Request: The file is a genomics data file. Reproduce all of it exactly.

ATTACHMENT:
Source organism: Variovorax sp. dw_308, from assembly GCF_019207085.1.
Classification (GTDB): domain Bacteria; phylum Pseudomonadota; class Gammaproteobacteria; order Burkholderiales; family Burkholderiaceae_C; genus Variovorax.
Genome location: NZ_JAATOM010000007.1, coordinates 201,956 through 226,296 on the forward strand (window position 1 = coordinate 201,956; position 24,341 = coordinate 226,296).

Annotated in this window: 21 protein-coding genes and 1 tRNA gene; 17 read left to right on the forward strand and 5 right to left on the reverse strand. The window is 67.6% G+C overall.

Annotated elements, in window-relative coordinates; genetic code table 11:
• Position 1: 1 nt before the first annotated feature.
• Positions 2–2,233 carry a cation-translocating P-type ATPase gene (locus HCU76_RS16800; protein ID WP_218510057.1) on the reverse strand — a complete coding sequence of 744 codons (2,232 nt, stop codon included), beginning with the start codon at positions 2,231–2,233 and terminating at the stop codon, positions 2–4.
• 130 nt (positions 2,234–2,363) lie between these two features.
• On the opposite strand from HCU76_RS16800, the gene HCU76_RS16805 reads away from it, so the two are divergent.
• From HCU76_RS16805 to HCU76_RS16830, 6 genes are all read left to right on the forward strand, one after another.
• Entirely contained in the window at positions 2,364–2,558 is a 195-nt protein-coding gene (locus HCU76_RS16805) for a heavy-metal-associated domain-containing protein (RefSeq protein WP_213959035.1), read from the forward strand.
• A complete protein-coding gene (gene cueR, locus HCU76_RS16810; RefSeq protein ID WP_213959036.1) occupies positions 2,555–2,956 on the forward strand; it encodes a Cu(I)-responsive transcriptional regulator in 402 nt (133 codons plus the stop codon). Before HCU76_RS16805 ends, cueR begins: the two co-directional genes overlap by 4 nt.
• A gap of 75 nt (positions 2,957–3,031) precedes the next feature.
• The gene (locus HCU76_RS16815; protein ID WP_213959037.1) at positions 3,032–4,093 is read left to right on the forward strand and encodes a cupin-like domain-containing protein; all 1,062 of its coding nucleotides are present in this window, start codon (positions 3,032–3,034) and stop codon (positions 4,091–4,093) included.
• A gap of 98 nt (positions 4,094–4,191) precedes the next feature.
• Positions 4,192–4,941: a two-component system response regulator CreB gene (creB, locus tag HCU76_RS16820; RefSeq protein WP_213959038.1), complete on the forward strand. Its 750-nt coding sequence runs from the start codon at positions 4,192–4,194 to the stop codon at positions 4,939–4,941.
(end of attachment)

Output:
Source organism: Variovorax sp. dw_308, from assembly GCF_019207085.1.
Classification (GTDB): domain Bacteria; phylum Pseudomonadota; class Gammaproteobacteria; order Burkholderiales; family Burkholderiaceae_C; genus Variovorax.
Genome location: NZ_JAATOM010000007.1, coordinates 201,956 through 226,296 on the forward strand (window position 1 = coordinate 201,956; position 24,341 = coordinate 226,296).

Annotated in this window: 21 protein-coding genes and 1 tRNA gene; 17 read left to right on the forward strand and 5 right to left on the reverse strand. The window is 67.6% G+C overall.

Annotated elements, in window-relative coordinates; genetic code table 11:
• Position 1: 1 nt before the first annotated feature.
• Positions 2–2,233 carry a cation-translocating P-type ATPase gene (locus HCU76_RS16800; protein ID WP_218510057.1) on the reverse strand — a complete coding sequence of 744 codons (2,232 nt, stop codon included), beginning with the start codon at positions 2,231–2,233 and terminating at the stop codon, positions 2–4.
• 130 nt (positions 2,234–2,363) lie between these two features.
• On the opposite strand from HCU76_RS16800, the gene HCU76_RS16805 reads away from it, so the two are divergent.
• From HCU76_RS16805 to HCU76_RS16830, 6 genes are all read left to right on the forward strand, one after another.
• Entirely contained in the window at positions 2,364–2,558 is a 195-nt protein-coding gene (locus HCU76_RS16805) for a heavy-metal-associated domain-containing protein (RefSeq protein WP_213959035.1), read from the forward strand.
• A complete protein-coding gene (gene cueR, locus HCU76_RS16810; RefSeq protein ID WP_213959036.1) occupies positions 2,555–2,956 on the forward strand; it encodes a Cu(I)-responsive transcriptional regulator in 402 nt (133 codons plus the stop codon). Before HCU76_RS16805 ends, cueR begins: the two co-directional genes overlap by 4 nt.
• A gap of 75 nt (positions 2,957–3,031) precedes the next feature.
• The gene (locus HCU76_RS16815; protein ID WP_213959037.1) at positions 3,032–4,093 is read left to right on the forward strand and encodes a cupin-like domain-containing protein; all 1,062 of its coding nucleotides are present in this window, start codon (positions 3,032–3,034) and stop codon (positions 4,091–4,093) included.
• A gap of 98 nt (positions 4,094–4,191) precedes the next feature.
• Positions 4,192–4,941: a two-component system response regulator CreB gene (creB, locus tag HCU76_RS16820; RefSeq protein WP_213959038.1), complete on the forward strand. Its 750-nt coding sequence runs from the start codon at positions 4,192–4,194 to the stop codon at positions 4,939–4,941.